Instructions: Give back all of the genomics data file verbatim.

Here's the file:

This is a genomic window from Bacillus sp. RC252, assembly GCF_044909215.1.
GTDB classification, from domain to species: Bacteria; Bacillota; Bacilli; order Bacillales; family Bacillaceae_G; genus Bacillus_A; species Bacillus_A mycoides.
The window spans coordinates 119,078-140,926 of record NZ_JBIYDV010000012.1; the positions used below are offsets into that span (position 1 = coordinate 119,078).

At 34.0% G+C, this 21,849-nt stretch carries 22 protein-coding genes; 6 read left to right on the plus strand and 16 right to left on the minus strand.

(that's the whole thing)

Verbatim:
This is a genomic window from Bacillus sp. RC252, assembly GCF_044909215.1.
GTDB classification, from domain to species: Bacteria; Bacillota; Bacilli; order Bacillales; family Bacillaceae_G; genus Bacillus_A; species Bacillus_A mycoides.
The window spans coordinates 119,078-140,926 of record NZ_JBIYDV010000012.1; the positions used below are offsets into that span (position 1 = coordinate 119,078).

At 34.0% G+C, this 21,849-nt stretch carries 22 protein-coding genes; 6 read left to right on the plus strand and 16 right to left on the minus strand.